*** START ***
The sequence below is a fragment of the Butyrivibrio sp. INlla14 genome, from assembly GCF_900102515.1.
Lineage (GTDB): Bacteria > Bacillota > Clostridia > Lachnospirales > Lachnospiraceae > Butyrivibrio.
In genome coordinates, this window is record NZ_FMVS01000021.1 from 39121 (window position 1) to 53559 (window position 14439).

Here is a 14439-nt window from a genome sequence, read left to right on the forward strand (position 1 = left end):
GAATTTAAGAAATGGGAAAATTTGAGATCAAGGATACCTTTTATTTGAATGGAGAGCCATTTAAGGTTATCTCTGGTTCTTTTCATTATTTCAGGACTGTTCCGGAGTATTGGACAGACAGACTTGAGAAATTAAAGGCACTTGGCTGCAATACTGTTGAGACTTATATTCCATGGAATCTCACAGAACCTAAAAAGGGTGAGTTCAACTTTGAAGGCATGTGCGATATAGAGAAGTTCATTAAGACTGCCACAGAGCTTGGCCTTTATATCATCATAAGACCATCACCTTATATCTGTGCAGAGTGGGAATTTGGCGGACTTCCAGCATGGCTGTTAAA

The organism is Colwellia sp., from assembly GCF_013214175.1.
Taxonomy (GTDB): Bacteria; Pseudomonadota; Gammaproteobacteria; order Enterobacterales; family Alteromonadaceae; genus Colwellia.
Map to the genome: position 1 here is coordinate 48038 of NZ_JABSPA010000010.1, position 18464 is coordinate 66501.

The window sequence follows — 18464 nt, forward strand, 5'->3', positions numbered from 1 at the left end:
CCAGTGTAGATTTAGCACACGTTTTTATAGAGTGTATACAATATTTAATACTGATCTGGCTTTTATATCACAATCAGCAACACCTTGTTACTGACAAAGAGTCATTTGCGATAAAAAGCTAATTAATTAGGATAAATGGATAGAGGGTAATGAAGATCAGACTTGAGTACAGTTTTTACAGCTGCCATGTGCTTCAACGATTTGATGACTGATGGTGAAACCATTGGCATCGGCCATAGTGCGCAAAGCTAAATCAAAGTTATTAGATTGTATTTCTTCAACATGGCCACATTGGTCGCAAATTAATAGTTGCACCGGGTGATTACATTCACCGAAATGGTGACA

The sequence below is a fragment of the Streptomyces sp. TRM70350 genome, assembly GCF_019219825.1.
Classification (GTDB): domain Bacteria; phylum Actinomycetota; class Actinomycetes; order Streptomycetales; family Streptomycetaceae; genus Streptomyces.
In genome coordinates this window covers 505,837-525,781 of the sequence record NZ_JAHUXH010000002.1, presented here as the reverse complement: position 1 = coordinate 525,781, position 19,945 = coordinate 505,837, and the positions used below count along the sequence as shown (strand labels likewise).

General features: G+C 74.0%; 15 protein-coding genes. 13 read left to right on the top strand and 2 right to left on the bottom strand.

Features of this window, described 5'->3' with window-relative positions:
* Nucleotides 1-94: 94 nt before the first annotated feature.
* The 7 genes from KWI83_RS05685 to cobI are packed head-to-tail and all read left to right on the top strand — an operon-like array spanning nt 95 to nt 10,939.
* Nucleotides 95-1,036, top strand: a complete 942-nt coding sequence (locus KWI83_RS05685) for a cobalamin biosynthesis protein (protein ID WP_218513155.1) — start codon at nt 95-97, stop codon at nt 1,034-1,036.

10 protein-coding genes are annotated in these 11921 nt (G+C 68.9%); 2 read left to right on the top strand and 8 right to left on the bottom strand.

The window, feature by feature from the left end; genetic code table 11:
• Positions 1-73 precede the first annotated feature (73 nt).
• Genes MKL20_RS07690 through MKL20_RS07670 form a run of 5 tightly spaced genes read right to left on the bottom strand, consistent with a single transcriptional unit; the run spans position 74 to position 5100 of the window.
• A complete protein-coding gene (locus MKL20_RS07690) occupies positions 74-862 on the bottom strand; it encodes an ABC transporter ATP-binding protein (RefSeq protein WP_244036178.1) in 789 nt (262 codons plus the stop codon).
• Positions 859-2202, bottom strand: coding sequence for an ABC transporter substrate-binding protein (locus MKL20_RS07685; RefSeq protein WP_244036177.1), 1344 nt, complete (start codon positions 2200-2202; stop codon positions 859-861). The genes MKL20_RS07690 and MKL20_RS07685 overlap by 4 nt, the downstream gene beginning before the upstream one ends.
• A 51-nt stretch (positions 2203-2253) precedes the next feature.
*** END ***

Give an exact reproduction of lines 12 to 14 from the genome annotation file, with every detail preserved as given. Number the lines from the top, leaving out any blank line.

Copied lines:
Classification (GTDB): domain Bacteria; phylum Actinomycetota; class Actinomycetes; order Streptomycetales; family Streptomycetaceae; genus Streptomyces.
In genome coordinates this window covers 505,837-525,781 of the sequence record NZ_JAHUXH010000002.1, presented here as the reverse complement: position 1 = coordinate 525,781, position 19,945 = coordinate 505,837, and the positions used below count along the sequence as shown (strand labels likewise).

General features: G+C 74.0%; 15 protein-coding genes. 13 read left to right on the top strand and 2 right to left on the bottom strand.